Manny Pacquiao is going to retire. Like, he's going to say he is retired. He is going to, as he puts it, go back to the Philippines, spend more time with his family, and help the people of his country. He's going to run for Senate. He's going to do all these things.
But will he fight again? He's not sure.
"That's my decision (to retire)," he told reporters after his Saturday night win over Timothy Bradley, "but if you ask me if I'm going to come back, I don't know. I don't know how I'll feel about retirement. I don't know. Maybe I'll enjoy being a retired boxer, or I'll miss the boxing."
So Pacquiao (58-6-2, 38 KO) is going to retire. For now. But he might fight again, because he's not sure if he's actually going to enjoy retirement, or if the pull of boxing will bring him back into the fold.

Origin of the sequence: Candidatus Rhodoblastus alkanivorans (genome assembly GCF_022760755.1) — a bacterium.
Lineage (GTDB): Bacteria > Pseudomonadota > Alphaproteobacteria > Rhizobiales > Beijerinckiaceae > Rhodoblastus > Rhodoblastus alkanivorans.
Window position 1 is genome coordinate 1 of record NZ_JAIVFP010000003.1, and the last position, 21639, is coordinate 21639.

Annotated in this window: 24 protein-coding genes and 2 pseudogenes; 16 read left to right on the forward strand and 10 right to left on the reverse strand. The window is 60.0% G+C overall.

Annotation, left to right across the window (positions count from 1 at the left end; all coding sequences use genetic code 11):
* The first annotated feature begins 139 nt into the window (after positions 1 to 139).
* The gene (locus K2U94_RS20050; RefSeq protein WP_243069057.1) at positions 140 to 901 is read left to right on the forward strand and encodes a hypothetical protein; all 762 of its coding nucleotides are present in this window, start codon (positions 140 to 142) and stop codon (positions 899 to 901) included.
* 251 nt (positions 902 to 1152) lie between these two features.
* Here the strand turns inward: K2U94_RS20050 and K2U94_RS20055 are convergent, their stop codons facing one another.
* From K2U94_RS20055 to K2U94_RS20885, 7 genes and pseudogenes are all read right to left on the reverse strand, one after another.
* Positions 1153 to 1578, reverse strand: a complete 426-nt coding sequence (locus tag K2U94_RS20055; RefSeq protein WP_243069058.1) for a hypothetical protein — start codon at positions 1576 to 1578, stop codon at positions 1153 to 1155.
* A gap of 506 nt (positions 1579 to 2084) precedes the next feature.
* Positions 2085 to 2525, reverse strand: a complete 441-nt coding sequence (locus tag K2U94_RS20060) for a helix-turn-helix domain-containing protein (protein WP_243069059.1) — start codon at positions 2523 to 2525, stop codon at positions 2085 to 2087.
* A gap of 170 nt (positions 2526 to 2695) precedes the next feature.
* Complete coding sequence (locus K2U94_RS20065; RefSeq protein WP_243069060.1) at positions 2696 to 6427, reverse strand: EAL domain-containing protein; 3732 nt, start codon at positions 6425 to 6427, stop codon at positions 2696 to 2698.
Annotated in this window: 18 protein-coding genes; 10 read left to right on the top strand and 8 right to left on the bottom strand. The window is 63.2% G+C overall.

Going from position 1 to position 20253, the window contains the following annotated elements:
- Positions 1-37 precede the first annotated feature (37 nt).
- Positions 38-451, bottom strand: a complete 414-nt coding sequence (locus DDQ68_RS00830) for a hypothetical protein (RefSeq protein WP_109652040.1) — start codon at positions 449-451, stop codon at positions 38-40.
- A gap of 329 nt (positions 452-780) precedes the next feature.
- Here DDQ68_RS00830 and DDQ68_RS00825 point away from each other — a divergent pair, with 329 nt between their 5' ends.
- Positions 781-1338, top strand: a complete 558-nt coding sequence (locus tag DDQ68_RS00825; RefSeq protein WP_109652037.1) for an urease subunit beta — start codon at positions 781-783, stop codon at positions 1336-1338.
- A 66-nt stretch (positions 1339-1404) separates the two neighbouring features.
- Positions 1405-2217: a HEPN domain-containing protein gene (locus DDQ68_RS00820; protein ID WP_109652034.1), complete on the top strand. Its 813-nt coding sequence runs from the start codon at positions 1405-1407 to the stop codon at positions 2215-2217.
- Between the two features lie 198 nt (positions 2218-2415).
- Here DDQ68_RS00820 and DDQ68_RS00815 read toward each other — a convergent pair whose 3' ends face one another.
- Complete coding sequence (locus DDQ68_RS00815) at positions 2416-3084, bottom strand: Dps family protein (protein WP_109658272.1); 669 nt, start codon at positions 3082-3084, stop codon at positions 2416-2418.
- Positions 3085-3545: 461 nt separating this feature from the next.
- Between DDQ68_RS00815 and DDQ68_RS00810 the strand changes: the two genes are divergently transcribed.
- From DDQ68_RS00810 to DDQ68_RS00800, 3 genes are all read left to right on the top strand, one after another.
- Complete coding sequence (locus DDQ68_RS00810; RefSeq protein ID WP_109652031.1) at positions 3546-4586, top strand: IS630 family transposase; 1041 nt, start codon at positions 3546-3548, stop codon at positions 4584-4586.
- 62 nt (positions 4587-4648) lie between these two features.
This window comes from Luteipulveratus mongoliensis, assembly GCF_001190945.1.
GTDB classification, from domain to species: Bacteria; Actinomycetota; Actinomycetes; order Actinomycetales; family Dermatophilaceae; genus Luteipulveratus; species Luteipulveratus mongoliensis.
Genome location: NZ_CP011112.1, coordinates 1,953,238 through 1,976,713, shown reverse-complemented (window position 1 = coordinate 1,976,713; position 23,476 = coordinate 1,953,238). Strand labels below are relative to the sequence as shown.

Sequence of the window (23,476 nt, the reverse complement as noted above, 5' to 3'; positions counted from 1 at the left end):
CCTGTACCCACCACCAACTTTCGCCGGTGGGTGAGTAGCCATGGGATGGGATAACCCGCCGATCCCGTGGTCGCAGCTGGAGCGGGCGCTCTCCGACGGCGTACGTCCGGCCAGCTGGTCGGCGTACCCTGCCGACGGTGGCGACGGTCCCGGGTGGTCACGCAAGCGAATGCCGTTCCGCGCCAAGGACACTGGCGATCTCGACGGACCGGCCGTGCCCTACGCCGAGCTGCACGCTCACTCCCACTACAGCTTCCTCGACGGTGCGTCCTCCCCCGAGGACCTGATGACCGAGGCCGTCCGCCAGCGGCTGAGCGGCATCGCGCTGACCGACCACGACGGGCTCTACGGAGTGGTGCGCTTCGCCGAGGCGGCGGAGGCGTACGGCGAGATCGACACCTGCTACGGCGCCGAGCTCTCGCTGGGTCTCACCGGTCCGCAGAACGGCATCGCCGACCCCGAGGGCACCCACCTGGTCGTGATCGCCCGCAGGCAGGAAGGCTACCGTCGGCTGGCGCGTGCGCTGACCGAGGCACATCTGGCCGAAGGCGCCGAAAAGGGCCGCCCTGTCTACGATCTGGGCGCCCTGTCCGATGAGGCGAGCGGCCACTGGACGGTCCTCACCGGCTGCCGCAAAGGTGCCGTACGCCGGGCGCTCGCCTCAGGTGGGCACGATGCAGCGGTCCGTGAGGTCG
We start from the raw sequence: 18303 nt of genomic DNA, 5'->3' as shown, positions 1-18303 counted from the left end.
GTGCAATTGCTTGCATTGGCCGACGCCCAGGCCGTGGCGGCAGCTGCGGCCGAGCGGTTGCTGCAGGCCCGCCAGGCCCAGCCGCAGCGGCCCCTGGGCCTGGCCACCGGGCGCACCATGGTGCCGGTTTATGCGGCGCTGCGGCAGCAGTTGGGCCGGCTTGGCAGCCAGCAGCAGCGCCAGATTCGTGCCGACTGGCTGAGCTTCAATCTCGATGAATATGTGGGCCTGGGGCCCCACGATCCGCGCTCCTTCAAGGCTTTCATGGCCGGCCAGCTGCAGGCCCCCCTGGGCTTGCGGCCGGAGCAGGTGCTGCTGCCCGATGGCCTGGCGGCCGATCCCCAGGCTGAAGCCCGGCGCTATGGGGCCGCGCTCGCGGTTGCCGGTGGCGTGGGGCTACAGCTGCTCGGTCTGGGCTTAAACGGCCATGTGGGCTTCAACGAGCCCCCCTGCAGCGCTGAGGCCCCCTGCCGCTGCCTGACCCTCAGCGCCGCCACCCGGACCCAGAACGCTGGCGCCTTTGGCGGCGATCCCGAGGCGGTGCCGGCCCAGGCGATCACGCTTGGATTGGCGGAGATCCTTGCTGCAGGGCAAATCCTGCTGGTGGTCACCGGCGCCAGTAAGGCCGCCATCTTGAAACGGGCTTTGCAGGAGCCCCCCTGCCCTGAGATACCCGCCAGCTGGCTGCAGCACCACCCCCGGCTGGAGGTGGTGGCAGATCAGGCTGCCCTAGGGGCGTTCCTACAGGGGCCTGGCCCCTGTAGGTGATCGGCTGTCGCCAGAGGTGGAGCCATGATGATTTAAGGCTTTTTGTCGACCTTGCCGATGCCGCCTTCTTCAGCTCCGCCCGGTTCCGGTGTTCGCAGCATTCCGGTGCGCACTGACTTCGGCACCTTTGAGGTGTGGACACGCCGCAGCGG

It is, in a way, sort of oddly refreshing. Fighters retire and come back all the time. We know this. It has been done repeatedly by some of the biggest names in boxing. Floyd Mayweather, who is currently retired, has retired before and returned. Muhammad Ali retired in 1979, but came back in 1980, and again in 1981. Recently, Ricky Hatton officially retired in 2011, two years after his last fight, but returned in 2012. The list can go on and on.
Pacquiao, 37, might retire, do all those things he talks about, and get the itch to fight again. Should he? Maybe, maybe not. If he waits too long, probably not. Will he? We can't say for sure, but there's a lot of history that suggests that there is at least a pretty good chance.